In recent years I have tried to focus some of my money spent on music on local artists, or up and coming artists from anywhere. A good example is Pushing Chain, a “folky tonk” duo from Minnesota. As far as local artists in the past number of years I’ve purchased music by Carl Funk, Brad, The Halyards, and Vanilla. I am also looking forward to an upcoming release by Tom Kell, a Puget Sound area guy who has spent the past several decades in Southern California rubbing elbows with the royalty of the “California Sound.” On top of that, I want to write reviews of the music and encourage others to buy it. With streaming becoming ubiquitous these days it’s tough for musicians to make a living unless they are superstars.
But today my topic is Jim Basnight. For about four decades Jim has been a prolific producer of original songs. His band The Moberlys was a popular and influential part of the pre-Grunge Seattle music scene. He has continued to make music both as a solo artist and with bands such as The Rockinghams and a re-formed version of The Moberlys. Along the way, he has spent time living and making music in both New York and L.A. but always returning to his native Puget Sound region.
Recently, Jim released “Not Changing”, a collection of 14 new songs. The album opens with “Code to Live By.” The opening bars remind me a bit of the jazzy opening riffs from “Blue Collar” by BTO so many years ago. I am not the greatest at interpreting lyrics, because I know songwriters have something in mind as they write. It helps if I can have the lyrics in front of me too. But as I listen to this song I get the feeling it’s about a person of privilege who has no moral compass, “Crawling through your life, waiting for a code to live by.” Hopefully, Jim will set me straight if I’m off on this one. But I think it’s a great song.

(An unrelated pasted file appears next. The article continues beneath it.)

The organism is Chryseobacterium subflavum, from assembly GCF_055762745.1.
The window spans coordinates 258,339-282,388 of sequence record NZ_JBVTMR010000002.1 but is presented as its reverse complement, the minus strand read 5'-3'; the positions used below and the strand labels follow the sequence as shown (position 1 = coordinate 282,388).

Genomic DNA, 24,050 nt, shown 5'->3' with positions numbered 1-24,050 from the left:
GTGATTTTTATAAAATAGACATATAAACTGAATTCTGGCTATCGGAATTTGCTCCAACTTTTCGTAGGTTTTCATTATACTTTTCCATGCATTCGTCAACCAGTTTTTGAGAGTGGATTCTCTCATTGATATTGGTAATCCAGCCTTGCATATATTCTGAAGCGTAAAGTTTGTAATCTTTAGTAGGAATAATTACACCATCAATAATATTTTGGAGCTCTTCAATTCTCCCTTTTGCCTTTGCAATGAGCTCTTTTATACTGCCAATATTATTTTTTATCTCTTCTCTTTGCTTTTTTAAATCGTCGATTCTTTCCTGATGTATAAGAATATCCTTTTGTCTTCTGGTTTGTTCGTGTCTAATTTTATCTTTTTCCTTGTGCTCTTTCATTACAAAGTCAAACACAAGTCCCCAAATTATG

This release falls into the category of Power Pop. The title track proves it by picking up the tempo and adding a harder edge. It has a short spoken intro before it begins to rock in earnest. The next track, “Big Bang” isn’t about a situation comedy about nerds, but is a hard rocking love song about a “supernova of love.” The song, “Suicide Evening” appears to be about someone contemplating ending their life and features a perfect guitar solo for the mood. It starts beautifully with a sustained note played in unison with Jim’s vocal. Hard to tell where the guitar starts and the vocal ends. On “Kurt Cobain,” it sounds as though Cobain has been resurrected on guitar, and perfectly recreates that Grunge vibe. Recently, Jim wrote that “Never Get Lost” was intended to sound like “Badfinger with Hendrix on guitar.” That helps explain why it may be my favorite track, as I am a huge fan of Badfinger. Other great tracks on this recording include, oh, never mind. They are all great. Buy it here.
The CD is co-produced by longtime local producer Garey Shelton who also plays bass. Drums are by Dave Warburton, who seems to be in pretty high demand right now. On guitar is Bruce Hazen. Steve Aliment does backing vocals. DJ Jay Phillips does a spoken, top-40 radio style intro on “Living the Way I Want.”